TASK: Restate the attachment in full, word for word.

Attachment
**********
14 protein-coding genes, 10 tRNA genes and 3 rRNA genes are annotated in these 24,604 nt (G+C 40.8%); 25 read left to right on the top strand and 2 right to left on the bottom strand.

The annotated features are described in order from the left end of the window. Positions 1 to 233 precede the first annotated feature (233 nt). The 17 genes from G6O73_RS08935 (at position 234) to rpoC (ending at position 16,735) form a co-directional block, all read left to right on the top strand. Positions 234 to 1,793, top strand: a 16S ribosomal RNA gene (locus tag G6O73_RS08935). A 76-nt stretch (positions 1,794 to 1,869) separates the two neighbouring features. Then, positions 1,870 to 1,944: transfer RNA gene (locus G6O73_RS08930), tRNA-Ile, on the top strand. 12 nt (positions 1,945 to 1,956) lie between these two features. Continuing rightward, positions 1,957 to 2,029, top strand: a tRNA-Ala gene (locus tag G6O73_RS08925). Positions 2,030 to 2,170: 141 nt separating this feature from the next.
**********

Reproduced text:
14 protein-coding genes, 10 tRNA genes and 3 rRNA genes are annotated in these 24,604 nt (G+C 40.8%); 25 read left to right on the top strand and 2 right to left on the bottom strand.

The annotated features are described in order from the left end of the window. Positions 1 to 233 precede the first annotated feature (233 nt). The 17 genes from G6O73_RS08935 (at position 234) to rpoC (ending at position 16,735) form a co-directional block, all read left to right on the top strand. Positions 234 to 1,793, top strand: a 16S ribosomal RNA gene (locus tag G6O73_RS08935). A 76-nt stretch (positions 1,794 to 1,869) separates the two neighbouring features. Then, positions 1,870 to 1,944: transfer RNA gene (locus G6O73_RS08930), tRNA-Ile, on the top strand. 12 nt (positions 1,945 to 1,956) lie between these two features. Continuing rightward, positions 1,957 to 2,029, top strand: a tRNA-Ala gene (locus tag G6O73_RS08925). Positions 2,030 to 2,170: 141 nt separating this feature from the next.